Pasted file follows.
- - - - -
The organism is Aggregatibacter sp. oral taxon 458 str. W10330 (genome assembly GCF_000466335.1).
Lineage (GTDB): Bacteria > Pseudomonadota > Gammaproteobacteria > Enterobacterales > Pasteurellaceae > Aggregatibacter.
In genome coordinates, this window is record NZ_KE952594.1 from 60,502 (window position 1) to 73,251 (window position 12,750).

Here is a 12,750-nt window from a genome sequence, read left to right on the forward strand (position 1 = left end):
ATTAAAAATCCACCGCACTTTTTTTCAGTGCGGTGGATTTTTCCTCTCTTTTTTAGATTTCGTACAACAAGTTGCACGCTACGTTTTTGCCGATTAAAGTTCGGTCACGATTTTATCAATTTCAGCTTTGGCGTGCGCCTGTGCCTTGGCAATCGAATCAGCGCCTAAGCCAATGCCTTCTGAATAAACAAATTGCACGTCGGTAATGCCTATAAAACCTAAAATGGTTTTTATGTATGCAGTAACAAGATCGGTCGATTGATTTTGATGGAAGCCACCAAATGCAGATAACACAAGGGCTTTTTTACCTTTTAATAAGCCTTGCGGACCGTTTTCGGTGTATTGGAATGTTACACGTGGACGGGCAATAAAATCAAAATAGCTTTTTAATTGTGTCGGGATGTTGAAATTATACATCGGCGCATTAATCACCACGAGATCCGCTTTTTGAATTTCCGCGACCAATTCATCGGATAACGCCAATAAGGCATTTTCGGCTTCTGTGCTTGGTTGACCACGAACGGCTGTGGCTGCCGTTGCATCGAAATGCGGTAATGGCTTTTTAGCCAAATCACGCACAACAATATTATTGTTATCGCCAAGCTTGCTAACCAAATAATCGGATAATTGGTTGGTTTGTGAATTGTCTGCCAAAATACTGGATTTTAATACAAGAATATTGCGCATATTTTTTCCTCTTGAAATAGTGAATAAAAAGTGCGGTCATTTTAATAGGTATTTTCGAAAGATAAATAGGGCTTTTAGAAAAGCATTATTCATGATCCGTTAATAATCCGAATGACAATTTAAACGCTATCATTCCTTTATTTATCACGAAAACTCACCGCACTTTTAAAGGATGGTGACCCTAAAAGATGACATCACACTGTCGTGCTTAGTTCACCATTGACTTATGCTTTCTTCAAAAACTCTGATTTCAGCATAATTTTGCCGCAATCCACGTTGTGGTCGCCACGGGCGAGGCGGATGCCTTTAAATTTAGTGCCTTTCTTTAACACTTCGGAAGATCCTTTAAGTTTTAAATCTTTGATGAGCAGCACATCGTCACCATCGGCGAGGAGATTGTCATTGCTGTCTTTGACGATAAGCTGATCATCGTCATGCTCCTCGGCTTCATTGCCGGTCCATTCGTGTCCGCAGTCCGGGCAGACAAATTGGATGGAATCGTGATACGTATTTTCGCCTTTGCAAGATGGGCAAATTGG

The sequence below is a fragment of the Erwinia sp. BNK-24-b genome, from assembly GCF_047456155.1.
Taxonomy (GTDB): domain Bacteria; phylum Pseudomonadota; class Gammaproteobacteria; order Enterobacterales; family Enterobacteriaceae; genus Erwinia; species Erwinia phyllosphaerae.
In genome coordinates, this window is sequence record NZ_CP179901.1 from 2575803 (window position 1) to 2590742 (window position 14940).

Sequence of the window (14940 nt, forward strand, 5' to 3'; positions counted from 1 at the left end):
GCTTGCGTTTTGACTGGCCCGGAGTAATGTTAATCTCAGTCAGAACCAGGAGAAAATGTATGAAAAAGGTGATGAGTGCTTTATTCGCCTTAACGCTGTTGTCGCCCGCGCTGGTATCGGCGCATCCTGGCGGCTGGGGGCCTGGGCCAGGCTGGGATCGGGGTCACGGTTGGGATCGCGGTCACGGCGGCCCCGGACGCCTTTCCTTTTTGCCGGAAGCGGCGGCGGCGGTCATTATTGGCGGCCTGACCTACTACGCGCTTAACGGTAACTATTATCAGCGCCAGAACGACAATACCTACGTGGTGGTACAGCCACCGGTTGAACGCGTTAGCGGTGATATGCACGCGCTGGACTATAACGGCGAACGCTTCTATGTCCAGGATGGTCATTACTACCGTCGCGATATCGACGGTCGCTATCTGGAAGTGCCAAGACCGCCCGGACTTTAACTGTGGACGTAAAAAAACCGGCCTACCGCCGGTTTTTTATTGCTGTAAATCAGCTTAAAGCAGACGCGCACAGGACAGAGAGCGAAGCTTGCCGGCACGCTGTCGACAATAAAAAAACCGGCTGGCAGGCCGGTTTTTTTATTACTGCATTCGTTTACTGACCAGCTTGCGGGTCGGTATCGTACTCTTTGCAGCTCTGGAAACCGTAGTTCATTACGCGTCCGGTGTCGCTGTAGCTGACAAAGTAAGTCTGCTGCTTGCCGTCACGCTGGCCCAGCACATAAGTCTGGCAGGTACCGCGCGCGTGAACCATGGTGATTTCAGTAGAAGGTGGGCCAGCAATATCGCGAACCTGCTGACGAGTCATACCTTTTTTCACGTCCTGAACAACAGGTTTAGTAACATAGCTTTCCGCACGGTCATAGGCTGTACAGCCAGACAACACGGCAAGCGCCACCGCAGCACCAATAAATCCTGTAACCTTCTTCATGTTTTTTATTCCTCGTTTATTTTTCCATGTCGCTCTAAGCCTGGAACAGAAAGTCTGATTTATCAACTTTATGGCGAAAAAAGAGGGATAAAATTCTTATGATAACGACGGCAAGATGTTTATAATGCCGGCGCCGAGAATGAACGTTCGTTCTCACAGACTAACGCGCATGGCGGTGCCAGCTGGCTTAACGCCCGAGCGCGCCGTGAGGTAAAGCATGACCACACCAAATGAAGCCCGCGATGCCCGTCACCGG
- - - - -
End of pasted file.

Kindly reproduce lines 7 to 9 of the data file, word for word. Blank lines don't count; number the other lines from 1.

Taxonomy (GTDB): domain Bacteria; phylum Pseudomonadota; class Gammaproteobacteria; order Enterobacterales; family Enterobacteriaceae; genus Erwinia; species Erwinia phyllosphaerae.
In genome coordinates, this window is sequence record NZ_CP179901.1 from 2575803 (window position 1) to 2590742 (window position 14940).

Sequence of the window (14940 nt, forward strand, 5' to 3'; positions counted from 1 at the left end):